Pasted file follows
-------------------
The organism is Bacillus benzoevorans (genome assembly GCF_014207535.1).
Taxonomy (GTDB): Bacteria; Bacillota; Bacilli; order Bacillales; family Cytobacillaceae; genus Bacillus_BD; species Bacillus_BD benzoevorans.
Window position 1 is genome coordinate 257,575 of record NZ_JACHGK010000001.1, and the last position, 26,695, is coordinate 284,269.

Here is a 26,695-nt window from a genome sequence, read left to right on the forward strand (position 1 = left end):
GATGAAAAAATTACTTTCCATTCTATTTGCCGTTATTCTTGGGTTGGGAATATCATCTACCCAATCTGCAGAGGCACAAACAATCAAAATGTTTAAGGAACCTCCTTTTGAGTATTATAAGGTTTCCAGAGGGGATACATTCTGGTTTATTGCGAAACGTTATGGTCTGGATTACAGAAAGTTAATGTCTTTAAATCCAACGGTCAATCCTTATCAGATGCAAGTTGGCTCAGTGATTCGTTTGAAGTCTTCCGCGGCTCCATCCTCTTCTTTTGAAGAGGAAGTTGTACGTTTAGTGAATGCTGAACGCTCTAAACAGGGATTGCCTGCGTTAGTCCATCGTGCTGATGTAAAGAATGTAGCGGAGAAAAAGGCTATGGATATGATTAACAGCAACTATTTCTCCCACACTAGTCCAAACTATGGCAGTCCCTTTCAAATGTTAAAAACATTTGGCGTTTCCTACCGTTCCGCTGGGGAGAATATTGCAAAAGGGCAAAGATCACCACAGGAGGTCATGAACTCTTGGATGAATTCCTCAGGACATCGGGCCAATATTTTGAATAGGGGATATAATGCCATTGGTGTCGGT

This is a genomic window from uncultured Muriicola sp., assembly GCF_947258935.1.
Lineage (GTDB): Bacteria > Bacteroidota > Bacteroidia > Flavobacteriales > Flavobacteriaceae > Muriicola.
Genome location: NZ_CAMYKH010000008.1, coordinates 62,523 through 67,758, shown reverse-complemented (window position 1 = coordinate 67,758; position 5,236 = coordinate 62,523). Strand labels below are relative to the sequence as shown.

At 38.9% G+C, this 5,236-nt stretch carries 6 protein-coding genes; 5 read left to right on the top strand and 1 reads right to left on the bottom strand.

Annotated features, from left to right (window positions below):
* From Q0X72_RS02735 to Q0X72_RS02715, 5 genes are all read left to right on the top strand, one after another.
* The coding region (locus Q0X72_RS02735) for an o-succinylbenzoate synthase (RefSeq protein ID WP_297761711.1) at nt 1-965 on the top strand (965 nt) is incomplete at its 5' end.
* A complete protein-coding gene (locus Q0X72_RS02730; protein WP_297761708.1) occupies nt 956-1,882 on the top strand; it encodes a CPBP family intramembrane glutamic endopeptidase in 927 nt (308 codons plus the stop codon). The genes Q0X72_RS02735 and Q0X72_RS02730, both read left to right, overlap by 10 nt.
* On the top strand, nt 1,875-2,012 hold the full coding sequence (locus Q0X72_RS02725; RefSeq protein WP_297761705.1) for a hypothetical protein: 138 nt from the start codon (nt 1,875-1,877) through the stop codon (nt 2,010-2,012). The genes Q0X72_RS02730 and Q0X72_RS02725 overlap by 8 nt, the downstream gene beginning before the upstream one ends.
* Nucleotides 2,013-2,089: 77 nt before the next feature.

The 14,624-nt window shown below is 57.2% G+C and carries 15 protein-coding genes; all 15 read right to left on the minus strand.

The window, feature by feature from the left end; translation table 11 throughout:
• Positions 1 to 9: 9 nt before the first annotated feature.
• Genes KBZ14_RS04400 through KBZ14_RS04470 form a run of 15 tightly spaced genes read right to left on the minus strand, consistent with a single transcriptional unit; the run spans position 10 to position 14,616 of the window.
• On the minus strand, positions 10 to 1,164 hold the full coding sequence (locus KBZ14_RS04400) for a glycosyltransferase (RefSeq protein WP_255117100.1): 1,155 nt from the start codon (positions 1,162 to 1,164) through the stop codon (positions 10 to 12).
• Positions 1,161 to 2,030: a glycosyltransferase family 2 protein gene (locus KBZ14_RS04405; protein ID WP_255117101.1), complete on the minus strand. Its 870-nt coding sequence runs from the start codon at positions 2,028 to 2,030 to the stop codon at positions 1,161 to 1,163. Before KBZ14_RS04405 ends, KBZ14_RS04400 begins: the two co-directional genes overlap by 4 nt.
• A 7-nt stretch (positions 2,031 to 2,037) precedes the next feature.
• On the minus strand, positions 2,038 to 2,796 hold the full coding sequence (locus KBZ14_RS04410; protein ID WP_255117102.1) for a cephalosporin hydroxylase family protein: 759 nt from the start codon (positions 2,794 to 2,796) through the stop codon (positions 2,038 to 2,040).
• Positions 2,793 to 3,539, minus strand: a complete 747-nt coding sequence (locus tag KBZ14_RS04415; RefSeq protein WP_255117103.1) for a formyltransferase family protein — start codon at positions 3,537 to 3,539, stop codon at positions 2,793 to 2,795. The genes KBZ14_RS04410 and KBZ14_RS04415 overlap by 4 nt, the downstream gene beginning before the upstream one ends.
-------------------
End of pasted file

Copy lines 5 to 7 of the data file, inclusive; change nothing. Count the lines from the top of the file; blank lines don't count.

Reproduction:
GATGAAAAAATTACTTTCCATTCTATTTGCCGTTATTCTTGGGTTGGGAATATCATCTACCCAATCTGCAGAGGCACAAACAATCAAAATGTTTAAGGAACCTCCTTTTGAGTATTATAAGGTTTCCAGAGGGGATACATTCTGGTTTATTGCGAAACGTTATGGTCTGGATTACAGAAAGTTAATGTCTTTAAATCCAACGGTCAATCCTTATCAGATGCAAGTTGGCTCAGTGATTCGTTTGAAGTCTTCCGCGGCTCCATCCTCTTCTTTTGAAGAGGAAGTTGTACGTTTAGTGAATGCTGAACGCTCTAAACAGGGATTGCCTGCGTTAGTCCATCGTGCTGATGTAAAGAATGTAGCGGAGAAAAAGGCTATGGATATGATTAACAGCAACTATTTCTCCCACACTAGTCCAAACTATGGCAGTCCCTTTCAAATGTTAAAAACATTTGGCGTTTCCTACCGTTCCGCTGGGGAGAATATTGCAAAAGGGCAAAGATCACCACAGGAGGTCATGAACTCTTGGATGAATTCCTCAGGACATCGGGCCAATATTTTGAATAGGGGATATAATGCCATTGGTGTCGGT

This is a genomic window from uncultured Muriicola sp., assembly GCF_947258935.1.
Lineage (GTDB): Bacteria > Bacteroidota > Bacteroidia > Flavobacteriales > Flavobacteriaceae > Muriicola.